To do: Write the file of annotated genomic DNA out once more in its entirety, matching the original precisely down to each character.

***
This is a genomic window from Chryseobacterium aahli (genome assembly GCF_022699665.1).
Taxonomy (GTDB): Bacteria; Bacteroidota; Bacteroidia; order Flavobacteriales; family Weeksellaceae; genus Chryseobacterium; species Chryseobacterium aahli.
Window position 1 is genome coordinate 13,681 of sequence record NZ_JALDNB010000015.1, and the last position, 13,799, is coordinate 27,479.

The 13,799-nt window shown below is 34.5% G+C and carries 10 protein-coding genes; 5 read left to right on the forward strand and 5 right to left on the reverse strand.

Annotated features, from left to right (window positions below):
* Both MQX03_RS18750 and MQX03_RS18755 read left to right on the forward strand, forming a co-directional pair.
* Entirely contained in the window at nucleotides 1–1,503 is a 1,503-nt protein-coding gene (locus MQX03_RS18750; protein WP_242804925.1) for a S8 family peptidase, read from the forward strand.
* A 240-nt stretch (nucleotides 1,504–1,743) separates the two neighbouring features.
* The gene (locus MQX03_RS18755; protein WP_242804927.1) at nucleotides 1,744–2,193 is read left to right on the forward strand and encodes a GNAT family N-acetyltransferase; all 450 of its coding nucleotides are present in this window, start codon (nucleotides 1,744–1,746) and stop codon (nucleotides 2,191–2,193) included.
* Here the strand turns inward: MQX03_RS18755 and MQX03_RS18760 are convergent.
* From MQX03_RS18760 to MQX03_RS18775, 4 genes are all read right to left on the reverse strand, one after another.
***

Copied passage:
This is a genomic window from Chryseobacterium aahli (genome assembly GCF_022699665.1).
Taxonomy (GTDB): Bacteria; Bacteroidota; Bacteroidia; order Flavobacteriales; family Weeksellaceae; genus Chryseobacterium; species Chryseobacterium aahli.
Window position 1 is genome coordinate 13,681 of sequence record NZ_JALDNB010000015.1, and the last position, 13,799, is coordinate 27,479.

The 13,799-nt window shown below is 34.5% G+C and carries 10 protein-coding genes; 5 read left to right on the forward strand and 5 right to left on the reverse strand.

Annotated features, from left to right (window positions below):
* Both MQX03_RS18750 and MQX03_RS18755 read left to right on the forward strand, forming a co-directional pair.
* Entirely contained in the window at nucleotides 1–1,503 is a 1,503-nt protein-coding gene (locus MQX03_RS18750; protein WP_242804925.1) for a S8 family peptidase, read from the forward strand.
* A 240-nt stretch (nucleotides 1,504–1,743) separates the two neighbouring features.
* The gene (locus MQX03_RS18755; protein WP_242804927.1) at nucleotides 1,744–2,193 is read left to right on the forward strand and encodes a GNAT family N-acetyltransferase; all 450 of its coding nucleotides are present in this window, start codon (nucleotides 1,744–1,746) and stop codon (nucleotides 2,191–2,193) included.
* Here the strand turns inward: MQX03_RS18755 and MQX03_RS18760 are convergent.
* From MQX03_RS18760 to MQX03_RS18775, 4 genes are all read right to left on the reverse strand, one after another.